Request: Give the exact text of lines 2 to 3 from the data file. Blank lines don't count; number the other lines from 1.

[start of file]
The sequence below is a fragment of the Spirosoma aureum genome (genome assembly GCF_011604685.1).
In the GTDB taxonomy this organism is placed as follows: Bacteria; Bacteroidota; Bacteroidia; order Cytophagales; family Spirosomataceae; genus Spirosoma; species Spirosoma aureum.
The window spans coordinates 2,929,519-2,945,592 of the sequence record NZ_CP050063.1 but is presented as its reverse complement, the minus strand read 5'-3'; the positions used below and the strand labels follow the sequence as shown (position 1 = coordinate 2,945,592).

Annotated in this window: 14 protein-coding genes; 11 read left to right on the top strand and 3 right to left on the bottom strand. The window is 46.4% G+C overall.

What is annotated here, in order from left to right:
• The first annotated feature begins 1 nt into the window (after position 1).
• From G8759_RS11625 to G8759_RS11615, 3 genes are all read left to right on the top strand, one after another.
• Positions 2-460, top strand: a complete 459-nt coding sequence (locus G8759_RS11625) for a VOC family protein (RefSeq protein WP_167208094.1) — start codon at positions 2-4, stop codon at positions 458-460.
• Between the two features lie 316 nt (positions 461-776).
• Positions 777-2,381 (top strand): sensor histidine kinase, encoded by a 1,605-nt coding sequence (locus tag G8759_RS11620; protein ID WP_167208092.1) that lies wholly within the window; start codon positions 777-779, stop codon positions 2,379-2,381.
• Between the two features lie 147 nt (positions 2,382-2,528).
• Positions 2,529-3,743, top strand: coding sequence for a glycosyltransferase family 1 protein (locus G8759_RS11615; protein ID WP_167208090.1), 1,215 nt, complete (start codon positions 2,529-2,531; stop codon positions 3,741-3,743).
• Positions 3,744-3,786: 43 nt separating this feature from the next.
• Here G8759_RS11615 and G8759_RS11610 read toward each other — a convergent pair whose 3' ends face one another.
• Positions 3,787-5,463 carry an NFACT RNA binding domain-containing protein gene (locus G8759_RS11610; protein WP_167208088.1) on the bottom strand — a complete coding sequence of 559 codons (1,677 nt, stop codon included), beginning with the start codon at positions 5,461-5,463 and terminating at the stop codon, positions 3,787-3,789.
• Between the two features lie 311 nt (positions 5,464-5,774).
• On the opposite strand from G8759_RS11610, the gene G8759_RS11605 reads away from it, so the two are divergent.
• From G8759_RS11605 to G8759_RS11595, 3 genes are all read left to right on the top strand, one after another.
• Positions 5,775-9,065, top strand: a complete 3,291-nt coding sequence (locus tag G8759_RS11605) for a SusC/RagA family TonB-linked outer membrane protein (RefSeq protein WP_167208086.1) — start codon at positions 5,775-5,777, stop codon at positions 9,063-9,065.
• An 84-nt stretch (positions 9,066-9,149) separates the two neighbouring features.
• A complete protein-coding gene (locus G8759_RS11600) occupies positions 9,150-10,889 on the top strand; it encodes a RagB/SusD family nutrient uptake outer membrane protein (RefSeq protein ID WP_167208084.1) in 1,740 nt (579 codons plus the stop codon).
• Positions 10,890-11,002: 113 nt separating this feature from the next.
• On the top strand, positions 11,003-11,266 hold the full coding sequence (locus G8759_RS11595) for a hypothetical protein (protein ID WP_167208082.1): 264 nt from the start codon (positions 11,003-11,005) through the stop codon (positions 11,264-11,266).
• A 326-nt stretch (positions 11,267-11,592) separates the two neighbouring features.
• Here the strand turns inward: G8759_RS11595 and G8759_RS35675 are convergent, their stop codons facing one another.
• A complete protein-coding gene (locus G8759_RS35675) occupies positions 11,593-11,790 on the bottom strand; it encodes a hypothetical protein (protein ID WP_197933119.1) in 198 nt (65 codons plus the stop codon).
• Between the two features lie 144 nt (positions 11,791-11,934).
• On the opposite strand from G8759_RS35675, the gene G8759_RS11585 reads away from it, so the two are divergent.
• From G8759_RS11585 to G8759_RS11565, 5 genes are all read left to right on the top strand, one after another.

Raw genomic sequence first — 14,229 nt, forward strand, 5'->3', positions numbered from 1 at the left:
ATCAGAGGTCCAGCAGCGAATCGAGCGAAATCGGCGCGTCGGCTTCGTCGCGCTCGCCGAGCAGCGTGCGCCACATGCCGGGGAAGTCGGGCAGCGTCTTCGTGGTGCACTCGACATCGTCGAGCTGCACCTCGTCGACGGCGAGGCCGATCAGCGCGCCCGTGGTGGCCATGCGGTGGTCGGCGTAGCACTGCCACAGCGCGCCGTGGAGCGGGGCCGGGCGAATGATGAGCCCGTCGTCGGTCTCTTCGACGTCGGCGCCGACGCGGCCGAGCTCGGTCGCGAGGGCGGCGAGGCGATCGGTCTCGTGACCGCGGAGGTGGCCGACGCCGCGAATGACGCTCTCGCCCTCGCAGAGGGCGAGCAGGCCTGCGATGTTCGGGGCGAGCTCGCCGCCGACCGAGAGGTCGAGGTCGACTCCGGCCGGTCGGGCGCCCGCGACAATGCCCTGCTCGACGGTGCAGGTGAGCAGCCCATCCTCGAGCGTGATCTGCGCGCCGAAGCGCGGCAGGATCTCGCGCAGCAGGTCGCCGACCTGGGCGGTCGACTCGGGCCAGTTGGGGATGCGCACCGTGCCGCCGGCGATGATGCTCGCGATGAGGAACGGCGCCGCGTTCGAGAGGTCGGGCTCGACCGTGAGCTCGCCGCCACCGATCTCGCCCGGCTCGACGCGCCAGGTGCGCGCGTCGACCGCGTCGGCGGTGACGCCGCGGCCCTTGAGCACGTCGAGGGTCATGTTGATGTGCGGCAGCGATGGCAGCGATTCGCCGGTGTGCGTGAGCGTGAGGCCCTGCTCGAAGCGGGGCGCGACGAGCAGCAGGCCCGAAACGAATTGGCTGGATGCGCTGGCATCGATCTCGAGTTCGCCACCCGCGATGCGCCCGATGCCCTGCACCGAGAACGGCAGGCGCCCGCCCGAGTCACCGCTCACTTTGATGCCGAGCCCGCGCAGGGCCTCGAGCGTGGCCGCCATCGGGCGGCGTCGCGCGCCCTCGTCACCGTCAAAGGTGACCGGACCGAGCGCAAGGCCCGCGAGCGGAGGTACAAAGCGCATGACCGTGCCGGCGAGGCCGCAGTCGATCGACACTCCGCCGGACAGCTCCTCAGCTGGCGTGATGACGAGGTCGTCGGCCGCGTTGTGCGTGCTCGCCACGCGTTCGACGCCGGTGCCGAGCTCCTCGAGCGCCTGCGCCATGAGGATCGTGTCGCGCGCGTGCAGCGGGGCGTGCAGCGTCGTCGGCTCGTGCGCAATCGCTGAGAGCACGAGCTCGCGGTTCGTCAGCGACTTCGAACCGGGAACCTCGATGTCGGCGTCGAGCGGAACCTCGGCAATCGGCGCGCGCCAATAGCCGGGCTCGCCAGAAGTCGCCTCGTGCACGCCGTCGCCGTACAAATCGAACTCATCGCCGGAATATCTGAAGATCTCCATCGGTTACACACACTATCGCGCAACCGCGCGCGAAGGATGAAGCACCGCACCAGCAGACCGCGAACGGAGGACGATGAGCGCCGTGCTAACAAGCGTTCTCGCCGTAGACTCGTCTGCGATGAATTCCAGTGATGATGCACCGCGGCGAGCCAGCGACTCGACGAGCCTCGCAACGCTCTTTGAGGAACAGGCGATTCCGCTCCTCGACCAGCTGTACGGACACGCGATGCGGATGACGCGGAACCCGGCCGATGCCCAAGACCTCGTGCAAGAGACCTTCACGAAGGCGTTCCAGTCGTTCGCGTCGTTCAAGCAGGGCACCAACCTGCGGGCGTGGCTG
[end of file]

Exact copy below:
In the GTDB taxonomy this organism is placed as follows: Bacteria; Bacteroidota; Bacteroidia; order Cytophagales; family Spirosomataceae; genus Spirosoma; species Spirosoma aureum.
The window spans coordinates 2,929,519-2,945,592 of the sequence record NZ_CP050063.1 but is presented as its reverse complement, the minus strand read 5'-3'; the positions used below and the strand labels follow the sequence as shown (position 1 = coordinate 2,945,592).